Some of my clients with IBS, also present with hair thinning and or hair loss. This is why I’m so excited about my new partnership with Trichology UK, where I’m working in a multi-disciplinary team to support people with gut issues and hair and scalp problems.
Please contact me for an appointment if you’d like to discuss your digestive health.
The gut / scalp connection
Our digestive tract is connected to all body systems, especially our immune health. These key factors affect scalp and hair health:
- We need a good level of stomach acid to absorb many of our nutrients
- If you have high levels of inflammation in the gut it could be driving inflammation in other parts of the body, such as hair follicles.
- Hair loss is common among patients with IBD, but loss may be reduced in those taking certain medication.
Reasons for hair loss
Telogen effluvium, the most common type of hair loss, leads to hair thinning which is normally temporary and does not lead to baldness. However, it can be very worrying, and stressful to feel you’re losing more hair than normal, and you may start to notice very thin patches.
Your hair is constantly growing, and the skin and scalp need ongoing nutrients and blood flow to maintain this growth. Possible reasons for losing your hair could be:
- If you’re not eating a balanced diet you may be low in certain nutrients like iron, B vitamins or zinc.
- If your stomach acid is low you may not be absorbing nutrients properly (no matter how good your diet is)
- A very fast transit time (as in IBS-D, where diarrhoea is frequent) may miss the opportunity for nutrient absorption
- Experiencing a trauma or physical stress may divert energy away from hair growth. You may notice this 2-3 months after a stressful time in your life. If there is nothing obvious, it could have been an ‘internal’ stress which caused your body energy to deal with, even if you didn’t have an external event (such as an accident, bereavement or divorce).
- Medication, some anti-depressants, blood pressure medication or hormones (such as the contraceptive) may cause hair loss.
- Low functioning thyroid or hypothyroidism
- Immune disorders, especially undiagnosed auto-immune conditions
Trichologists like the team at Trichology UK can use specialist knowledge, testing and to look at the type of hair loss, duration, confounding factors and build you a detailed plan to support regrowth.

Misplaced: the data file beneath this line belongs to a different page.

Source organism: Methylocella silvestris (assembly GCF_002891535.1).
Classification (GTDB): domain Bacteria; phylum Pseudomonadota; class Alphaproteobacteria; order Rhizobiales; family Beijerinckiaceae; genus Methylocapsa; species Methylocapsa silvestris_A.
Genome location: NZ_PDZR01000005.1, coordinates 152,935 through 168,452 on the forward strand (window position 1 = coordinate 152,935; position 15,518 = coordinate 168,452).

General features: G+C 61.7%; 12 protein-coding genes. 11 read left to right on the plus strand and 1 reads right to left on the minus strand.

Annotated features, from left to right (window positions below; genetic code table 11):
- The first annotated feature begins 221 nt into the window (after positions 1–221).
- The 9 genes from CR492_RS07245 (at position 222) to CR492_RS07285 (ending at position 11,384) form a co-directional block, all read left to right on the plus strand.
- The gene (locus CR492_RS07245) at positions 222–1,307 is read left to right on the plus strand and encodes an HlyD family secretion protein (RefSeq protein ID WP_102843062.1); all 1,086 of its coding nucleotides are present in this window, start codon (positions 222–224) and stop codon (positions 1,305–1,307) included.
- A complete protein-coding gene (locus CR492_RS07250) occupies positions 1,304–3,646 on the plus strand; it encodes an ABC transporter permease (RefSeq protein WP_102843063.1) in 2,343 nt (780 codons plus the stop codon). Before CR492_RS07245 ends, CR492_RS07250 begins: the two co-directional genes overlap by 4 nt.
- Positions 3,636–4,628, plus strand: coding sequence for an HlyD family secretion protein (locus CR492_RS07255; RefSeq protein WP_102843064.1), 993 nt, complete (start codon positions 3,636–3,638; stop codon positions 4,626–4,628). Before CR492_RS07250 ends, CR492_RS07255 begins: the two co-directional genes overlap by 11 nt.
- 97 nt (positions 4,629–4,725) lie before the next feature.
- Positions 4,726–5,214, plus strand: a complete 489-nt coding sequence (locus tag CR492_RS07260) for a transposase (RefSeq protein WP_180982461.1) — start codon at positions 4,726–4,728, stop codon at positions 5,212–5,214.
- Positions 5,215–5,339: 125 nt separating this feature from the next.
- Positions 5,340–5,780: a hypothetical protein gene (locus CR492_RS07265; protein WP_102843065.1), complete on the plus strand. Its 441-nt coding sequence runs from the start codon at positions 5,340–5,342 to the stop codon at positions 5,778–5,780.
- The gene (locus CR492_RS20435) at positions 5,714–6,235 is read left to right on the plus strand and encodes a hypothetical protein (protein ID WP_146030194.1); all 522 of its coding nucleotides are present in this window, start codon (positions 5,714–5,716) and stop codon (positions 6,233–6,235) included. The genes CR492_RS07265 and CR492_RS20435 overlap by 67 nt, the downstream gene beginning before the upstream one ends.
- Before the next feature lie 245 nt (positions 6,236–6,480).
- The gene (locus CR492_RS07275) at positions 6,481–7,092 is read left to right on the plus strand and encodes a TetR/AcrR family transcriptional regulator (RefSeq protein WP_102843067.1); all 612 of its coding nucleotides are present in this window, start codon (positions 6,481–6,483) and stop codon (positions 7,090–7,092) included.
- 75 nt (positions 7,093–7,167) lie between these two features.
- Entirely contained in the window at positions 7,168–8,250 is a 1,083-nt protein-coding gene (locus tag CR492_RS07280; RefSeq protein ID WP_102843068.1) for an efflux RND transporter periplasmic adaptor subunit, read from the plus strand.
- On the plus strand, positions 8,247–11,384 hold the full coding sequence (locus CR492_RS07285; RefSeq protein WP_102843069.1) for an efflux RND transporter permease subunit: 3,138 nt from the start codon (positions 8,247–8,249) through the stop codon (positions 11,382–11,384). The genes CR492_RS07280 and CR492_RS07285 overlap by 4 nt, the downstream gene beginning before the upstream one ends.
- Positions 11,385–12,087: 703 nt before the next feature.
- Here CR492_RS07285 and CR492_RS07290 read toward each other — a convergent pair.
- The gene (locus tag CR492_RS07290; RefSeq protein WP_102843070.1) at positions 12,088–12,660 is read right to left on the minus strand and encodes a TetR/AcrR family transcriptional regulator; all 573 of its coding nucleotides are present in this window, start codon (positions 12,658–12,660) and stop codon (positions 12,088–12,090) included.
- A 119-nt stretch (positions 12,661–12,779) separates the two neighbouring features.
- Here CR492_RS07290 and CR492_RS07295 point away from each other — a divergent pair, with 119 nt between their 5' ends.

Can IBS cause hair loss?
If you’ve got any kind of disruption in your digestive system, there is potential for impacts throughout the rest of the body. Inflammatory molecules called Lipopolysaccharides can travel around the body, increasing inflammation elsewhere.
Some growth hormones are made in the gut, and directly impact on hair growth, so we want to ensure the gut is functioning as effectively as possible.
Diet to improve hair and scalp health
Eat a balanced diet to maximise chances of getting the nutrients to the scalp.
- Protein – include varied sources of protein (eggs, meat, fish, nuts, seeds, tofu, beans & pulses)
- B12 – Found in animal products like meat, fish and dairy. Get your levels checked if you’re unsure, and definitely supplement if you’re vegan.
- Omega 3 – important for healthy skin, nails and hair, as well as managing inflammation. Oily fish is the best sources, but vegan algae based supplements are available. Flax seeds and hemp oil doesn’t provide sufficient omega 3 for most people.
- Iron – may be low if you’re very tired, have heavy menstrual blood loss, or other health conditions. Include red meat, eggs, green leafy vegetables. Changes to how you eat and your lifestyle can help you reduce risk of iron deficiency.
- Zinc – found in meat, nuts, brown rice, zinc is essential for the immune system as well as supporting healthy hair growth.
Gut health impacts on hair growth
Managing Stress – You’ve probably already noticed a link between your mood and digestive symptoms. Improving your stress levels, getting enough sleep and building time for fun into your life may support reduction in your symptoms, which may support better hair growth.
Supporting your gut bacteria – it’s important to feed the beneficial gut bacteria with fibre and a broad range of vegetables and fruits.
Probiotics – some studies in mice showed that certain probiotic strains improved their fur thickness and quality and whilst these don’t always translate to humans, sometimes probiotics may help gut dysbiosis.
Increasing your stomach acid – chewing your food properly and sitting down to eat can make a big difference. You can help increase stomach acid might try digestive bitters such as rocket, radicchio, or lemon juice, to stimulate your digestive juices. Reducing stress levels and getting 8 hours of sleep also may help.
Reduce gut inflammation – when we are reacting to everything we eat there may be internal inflammation which could be triggering issues around the body.
Hi I'm Anna Mapson, registered Nutritionist (mBANT, CNHC). I help people with IBS, gut health and digestive issues.
I can help you to:
- understand your digestion better, so you recognise your triggers
- eat a well balanced diet, with tasty meals that are simple to prepare
- develop healthy, sustainable habits for life
“Anna is amazing! I feel totally transformed"
To find more about 1:1 nutrition consultations or my group membership see my IBS Diet support page
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